The Stargels have been in negotiations with Mayor Richard Presley as to who will pay the cost to provide water to the development, which will include approximately 50 site-built homes, a swimming pool and clubhouse. Presley told the council that the Stargels have agreed to pay half the cost to put in an eight-inch water line from the Oak Ridge Subdivision to the property, a distance of 3,200 feet.
The developers have also agreed to pay the $350 tap on fees up front, Presley said. He estimates the cost to the city to be approximately $20,000, but reminded the council that a majority of that money will be recouped immediately through the tap fees.
If approved, the city's part of the project would be paid with the Special Purpose Local Option Sales Tax (SPLOST), Presley continued.
The annexation is possible because the Maysville city limits touch the property line on the back side from Sears Drive, Presley said. The council talked about contacting eight property owners about annexing their property all the way down Ridgeway Road to the development.
City attorney Gary Freeman advised the council that would be possible with 100 percent agreement by the property owners, but said it would be complicated. The council would most likely have to zone the property as it is now agricultural rural residential.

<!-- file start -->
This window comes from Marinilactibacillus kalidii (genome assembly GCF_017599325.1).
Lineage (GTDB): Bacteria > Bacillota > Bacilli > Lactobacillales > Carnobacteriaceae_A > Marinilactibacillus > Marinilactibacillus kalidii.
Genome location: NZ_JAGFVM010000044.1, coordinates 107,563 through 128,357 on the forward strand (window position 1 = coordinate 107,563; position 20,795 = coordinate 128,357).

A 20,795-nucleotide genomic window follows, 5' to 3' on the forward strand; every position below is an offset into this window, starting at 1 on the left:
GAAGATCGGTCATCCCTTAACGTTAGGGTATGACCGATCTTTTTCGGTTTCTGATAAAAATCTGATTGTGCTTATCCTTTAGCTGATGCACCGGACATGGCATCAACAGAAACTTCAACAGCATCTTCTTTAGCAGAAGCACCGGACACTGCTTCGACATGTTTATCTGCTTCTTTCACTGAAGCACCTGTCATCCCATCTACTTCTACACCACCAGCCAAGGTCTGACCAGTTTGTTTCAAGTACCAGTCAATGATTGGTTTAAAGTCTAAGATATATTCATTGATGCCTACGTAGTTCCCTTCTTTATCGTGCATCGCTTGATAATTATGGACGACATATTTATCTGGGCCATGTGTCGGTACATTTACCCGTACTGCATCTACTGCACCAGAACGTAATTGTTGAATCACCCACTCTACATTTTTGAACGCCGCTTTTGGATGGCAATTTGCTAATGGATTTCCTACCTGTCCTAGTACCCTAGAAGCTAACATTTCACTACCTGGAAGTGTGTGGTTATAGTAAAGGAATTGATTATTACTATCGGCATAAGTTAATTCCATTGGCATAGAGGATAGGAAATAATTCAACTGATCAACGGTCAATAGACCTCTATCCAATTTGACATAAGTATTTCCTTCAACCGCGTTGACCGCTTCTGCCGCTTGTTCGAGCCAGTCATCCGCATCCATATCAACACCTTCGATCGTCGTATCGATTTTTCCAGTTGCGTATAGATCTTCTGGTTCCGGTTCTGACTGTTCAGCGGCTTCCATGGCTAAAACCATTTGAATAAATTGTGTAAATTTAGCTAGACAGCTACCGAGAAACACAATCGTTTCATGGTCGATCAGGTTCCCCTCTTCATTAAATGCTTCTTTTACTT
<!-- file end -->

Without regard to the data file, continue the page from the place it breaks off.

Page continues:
"Right now, agriculture district requires 1.3 acres per dwelling and allows hog farms and landfills," Freeman said. "The real question is do you want to annex agriculture like it is now? This could get controversial."
At that point, the council agreed to just annex the property in question at the present time.
In other business, the city council:
·rescinded a resolution to put a gate around the water tanks and voted to take the ladders off the tanks 20 feet from the ground.
·discussed a letter from Billy Pruitt, who was denied building permits to construct dwellings on Maywood Court because the lots are not located on a dedicated street. Pruitt contends that it is a city street.
·approved a resolution to appoint Sue Mealor to the Jackson County Library Task Force.
·discussed water pressure problems on the Maysville-Homer Road. Jackson County issued a building permit to a business that will require a sprinkler system with the assumption the city had the pressure needed but it does not. The council is looking at the possibility of looping a line with Jackson County to boost the pressure.
News - Commerce, Georgia